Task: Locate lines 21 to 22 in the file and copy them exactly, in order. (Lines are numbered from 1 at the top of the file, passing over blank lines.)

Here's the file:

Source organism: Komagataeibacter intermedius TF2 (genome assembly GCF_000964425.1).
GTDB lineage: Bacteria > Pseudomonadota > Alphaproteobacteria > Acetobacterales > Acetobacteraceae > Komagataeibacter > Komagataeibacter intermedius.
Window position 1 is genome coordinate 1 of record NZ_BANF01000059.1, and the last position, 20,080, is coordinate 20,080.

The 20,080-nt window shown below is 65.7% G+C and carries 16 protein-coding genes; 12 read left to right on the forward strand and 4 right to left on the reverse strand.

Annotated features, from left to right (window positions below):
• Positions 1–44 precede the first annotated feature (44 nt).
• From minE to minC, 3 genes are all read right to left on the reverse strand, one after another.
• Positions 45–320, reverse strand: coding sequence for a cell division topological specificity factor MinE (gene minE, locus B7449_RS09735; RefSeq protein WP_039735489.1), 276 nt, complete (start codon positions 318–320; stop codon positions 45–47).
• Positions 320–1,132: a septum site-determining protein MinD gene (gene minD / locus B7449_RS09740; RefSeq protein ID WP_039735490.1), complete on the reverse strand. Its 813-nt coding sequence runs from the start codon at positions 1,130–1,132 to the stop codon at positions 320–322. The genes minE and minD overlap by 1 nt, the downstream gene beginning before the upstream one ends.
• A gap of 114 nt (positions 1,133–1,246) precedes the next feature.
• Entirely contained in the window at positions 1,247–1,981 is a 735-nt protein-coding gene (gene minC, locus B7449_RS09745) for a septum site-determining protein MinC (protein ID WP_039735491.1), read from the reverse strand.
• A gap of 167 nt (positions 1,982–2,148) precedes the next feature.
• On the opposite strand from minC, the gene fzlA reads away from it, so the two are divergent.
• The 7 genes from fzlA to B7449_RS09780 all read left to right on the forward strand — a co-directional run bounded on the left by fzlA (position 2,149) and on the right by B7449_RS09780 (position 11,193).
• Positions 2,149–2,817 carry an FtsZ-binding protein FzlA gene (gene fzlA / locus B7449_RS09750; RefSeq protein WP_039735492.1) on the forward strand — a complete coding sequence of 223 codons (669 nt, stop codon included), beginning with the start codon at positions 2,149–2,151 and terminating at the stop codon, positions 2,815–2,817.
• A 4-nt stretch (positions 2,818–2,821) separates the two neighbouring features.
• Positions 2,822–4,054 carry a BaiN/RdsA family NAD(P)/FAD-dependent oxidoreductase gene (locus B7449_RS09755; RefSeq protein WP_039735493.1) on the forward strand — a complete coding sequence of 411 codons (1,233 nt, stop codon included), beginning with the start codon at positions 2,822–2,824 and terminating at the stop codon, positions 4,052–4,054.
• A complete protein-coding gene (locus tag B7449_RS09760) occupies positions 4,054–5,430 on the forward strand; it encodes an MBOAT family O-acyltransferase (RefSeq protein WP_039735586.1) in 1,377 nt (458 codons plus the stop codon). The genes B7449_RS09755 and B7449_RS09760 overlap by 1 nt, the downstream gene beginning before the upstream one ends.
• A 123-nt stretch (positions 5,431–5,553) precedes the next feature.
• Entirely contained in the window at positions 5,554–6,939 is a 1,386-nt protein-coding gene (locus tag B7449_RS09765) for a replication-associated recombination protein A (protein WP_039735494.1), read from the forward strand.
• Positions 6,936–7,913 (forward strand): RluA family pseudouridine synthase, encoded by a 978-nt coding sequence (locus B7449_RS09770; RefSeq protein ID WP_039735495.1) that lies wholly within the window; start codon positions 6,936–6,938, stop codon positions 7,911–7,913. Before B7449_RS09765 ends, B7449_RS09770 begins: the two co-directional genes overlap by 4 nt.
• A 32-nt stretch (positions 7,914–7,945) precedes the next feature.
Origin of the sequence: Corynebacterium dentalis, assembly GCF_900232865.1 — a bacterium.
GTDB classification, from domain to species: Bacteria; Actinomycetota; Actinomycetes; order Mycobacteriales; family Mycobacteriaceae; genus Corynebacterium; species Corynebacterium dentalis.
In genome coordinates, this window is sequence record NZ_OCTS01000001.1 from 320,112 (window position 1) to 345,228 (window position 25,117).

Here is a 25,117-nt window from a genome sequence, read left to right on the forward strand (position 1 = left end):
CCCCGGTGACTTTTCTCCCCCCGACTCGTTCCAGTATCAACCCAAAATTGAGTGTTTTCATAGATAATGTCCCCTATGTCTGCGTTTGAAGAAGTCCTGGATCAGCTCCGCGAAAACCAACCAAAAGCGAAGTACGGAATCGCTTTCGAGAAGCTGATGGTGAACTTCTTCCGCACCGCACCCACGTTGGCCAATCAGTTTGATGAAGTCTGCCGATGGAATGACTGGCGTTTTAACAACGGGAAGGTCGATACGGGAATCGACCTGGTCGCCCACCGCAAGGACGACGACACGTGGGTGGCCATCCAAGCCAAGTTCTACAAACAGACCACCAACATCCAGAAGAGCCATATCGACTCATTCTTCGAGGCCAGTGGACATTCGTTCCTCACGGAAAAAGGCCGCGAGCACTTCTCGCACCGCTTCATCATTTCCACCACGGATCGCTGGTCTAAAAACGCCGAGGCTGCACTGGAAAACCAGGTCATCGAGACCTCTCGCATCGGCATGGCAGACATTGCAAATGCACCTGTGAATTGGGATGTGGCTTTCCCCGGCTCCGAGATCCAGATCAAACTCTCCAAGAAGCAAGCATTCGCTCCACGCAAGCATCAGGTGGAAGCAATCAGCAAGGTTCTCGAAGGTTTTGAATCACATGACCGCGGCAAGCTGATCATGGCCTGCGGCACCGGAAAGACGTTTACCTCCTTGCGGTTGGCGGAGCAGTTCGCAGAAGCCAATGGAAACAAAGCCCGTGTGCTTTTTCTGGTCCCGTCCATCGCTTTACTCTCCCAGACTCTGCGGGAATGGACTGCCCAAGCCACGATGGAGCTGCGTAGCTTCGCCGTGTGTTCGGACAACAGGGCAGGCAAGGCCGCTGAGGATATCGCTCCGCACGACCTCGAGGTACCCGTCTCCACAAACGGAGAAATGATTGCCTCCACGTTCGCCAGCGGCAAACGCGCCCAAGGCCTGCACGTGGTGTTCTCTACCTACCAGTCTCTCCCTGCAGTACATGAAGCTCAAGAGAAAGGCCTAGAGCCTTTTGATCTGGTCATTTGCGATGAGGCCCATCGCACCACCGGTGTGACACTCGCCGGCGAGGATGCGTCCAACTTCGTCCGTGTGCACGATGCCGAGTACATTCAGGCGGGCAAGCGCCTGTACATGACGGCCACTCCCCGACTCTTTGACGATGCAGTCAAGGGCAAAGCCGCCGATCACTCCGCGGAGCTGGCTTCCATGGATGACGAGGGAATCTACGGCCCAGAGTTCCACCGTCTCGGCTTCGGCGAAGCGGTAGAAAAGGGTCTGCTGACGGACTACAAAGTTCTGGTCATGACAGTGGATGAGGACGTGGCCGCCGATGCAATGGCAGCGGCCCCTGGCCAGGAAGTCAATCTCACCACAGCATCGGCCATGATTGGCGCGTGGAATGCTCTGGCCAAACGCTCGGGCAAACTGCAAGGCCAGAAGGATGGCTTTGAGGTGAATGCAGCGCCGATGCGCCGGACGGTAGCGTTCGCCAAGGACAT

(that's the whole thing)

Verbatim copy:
• Positions 6,936–7,913 (forward strand): RluA family pseudouridine synthase, encoded by a 978-nt coding sequence (locus B7449_RS09770; RefSeq protein ID WP_039735495.1) that lies wholly within the window; start codon positions 6,936–6,938, stop codon positions 7,911–7,913. Before B7449_RS09765 ends, B7449_RS09770 begins: the two co-directional genes overlap by 4 nt.
• A 32-nt stretch (positions 7,914–7,945) precedes the next feature.